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Spiritual direction orientation – it takes time… and patience

Have you ever been in an unfamiliar area and stopped to ask a local for directions only to find that the well intended helper begins to rattle off street names, turns, and landmarks faster than you can blink? Why does this happen? It really is very simple. Our chosen helper is very familiar with the area. He or she is simply working at a pace that makes complete sense to them; though almost none to us. The challenge is that even if our helpers are extremely benevolent, we will rarely find one who will recognize the glazed over look in our eyes and slow down enough to really help us to get to our desired destination.

In spiritual direction we have the same problem for both the director and the directee – particularly when the relationship is new. My wife recently went to confession at a local parish (it is a good thing she has a sense of humor) and the direction after confession was that she “get her life in order and start praying.” At this point in her life I can attest that she was praying at least forty-five minutes a day and well into a solid position in her spiritual journey. Why then did he give such poor advice? Simply put, he was moving too fast and did not take the time to really orient himself to her situation before he provided input. Now, granted, confession is not a great time to receive spiritual direction (especially right before mass as in this case), however, confessors and directors still need to be cautious with their assumptions.

Proper orientation takes time. For the director he or she needs to move slowly and prayerfully before offering feedback. However, the same is true for the directee. It is very important that the directee not expect the director to quickly get to the point and solve all their spiritual challenges in one sitting.  Good experienced spiritual directors will never jump into giving advice without developing a relationship; without developing a solid understanding of the complex landscape of the soul they are seeking to serve.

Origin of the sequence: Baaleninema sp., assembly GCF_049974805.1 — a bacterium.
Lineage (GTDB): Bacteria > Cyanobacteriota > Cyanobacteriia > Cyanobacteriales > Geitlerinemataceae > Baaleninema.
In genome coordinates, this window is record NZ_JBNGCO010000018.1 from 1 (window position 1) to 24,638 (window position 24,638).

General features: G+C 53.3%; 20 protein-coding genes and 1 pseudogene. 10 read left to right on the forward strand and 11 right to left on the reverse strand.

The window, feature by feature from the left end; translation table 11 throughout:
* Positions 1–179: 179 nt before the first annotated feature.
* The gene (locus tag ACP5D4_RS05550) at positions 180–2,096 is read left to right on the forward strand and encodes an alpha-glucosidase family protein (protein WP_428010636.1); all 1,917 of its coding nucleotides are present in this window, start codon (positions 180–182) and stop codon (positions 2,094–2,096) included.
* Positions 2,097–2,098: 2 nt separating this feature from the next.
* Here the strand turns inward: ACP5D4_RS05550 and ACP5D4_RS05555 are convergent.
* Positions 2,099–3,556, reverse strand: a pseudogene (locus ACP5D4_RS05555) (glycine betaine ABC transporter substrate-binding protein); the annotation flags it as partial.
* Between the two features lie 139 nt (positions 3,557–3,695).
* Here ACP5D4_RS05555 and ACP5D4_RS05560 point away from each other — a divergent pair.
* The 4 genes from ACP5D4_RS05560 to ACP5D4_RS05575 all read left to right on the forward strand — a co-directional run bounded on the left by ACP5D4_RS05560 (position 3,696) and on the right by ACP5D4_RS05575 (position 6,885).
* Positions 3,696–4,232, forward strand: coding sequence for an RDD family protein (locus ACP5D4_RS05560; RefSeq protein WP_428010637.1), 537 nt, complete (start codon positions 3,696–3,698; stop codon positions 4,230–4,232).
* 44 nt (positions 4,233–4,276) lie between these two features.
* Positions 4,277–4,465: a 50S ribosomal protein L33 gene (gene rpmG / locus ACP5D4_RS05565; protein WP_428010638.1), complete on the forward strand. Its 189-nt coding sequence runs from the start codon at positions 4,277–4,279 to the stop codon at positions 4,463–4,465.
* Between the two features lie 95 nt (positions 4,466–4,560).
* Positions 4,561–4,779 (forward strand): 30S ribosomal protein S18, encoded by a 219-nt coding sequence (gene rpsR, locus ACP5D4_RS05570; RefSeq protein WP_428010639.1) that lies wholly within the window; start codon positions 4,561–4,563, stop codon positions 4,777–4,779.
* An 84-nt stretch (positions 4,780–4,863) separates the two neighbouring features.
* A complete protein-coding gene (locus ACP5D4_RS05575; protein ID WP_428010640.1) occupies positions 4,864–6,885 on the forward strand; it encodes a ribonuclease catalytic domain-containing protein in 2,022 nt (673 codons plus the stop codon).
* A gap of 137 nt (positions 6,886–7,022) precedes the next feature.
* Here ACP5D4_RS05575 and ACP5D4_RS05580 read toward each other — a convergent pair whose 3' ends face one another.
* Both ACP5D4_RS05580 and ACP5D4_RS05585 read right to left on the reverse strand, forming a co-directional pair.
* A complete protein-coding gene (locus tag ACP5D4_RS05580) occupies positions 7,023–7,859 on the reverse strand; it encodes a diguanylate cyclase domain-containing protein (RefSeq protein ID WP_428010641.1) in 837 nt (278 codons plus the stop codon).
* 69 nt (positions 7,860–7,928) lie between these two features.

For directors, be cautious of the dangerous rut of pat answers. Don’t miss the opportunity to really help someone to God because your many conversations are all blurring into one. If you are struggling to really connect with a person, don’t feel pressure to rush into a response. Instead, the struggle should be a signal that you too need to slow down, pray, listen, and wrestle to find clarity about the real issues at play.

Regardless of which side of the equation you find yourself on, the key is to slow down. For directees, ensure you are open and clear about the challenges you face. Don’t look for quick answers to complex questions. If you are not going to spiritual direction with Padre Pio, don’t expect a mere mortal to be able to understand and help after just twenty minutes of discussion. It may take months for you both to understand the Holy Spirit’s leading in your soul.

Seek Him – Find Him – Follow Him

Dan

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About Dan Burke

Dan is the founder of Roman Catholic Spiritual Direction and author of the award winning book, Navigating the Interior Life - Spiritual Direction and the Journey to God. Beyond his “contagious” love for Jesus and His Church, he is a grateful husband and father of four, the Executive Director of and writer for EWTN’s National Catholic Register, a regular co-host on Register Radio, a writer and speaker who provides online spiritual formation and travels to share his conversion story and the great riches that the Church provides us through authentic Catholic spirituality. Dan has been featured on EWTN’s Journey Home program and numerous radio programs. If you have an interest in having Dan come speak at your parish or Catholic event or group, contact us at rcspiritualdirection@gmail.com or call 818-646-7729.

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  • Roland Moraida

    that is a great use of a story to tie into your subject…..when I steal it I going to attribute to you!!

    roland

  • Mary

    Fr. you have reminded me. Next time and from now on when I pray for the Virtue of Humility and must follow it up with praing for patience. Here is where I fail repeatedly. On Jesus, do not give up on me. You know I'm trying real hard but habits of a lifetime are difficult to change. Can you curse them like you cursed the fig tree and it withered proto? Just a thought, Jesus. Do with me as You will

  • http://www.blestatheist.com Elizabeth Mahlou

    Your wife's story reminds me of my experiences with two different priests. They both laughed at my confession: out loud, uproariously. You could hear the laughter throughout the church. Now, I admit, that sometimes my life experiences are somewhat hilarious. In both cases, I was startled, but then I could definitely see the humor in the situations and was happy to know that priests can also look on the light side. One knew me well and frequently laughs at what happens to me (because I am never hurt by those events), and one did not know me at all. I know that confession is between a person and God, yet I love the human element in it, whether or not there is a relationship that has been previously developed or not. One can always gain some kind of insight even from misdirected/uninformed “guidance.”

    • Dan Burke

      Elizabeth – good to hear from you – your reply made me smile! :-)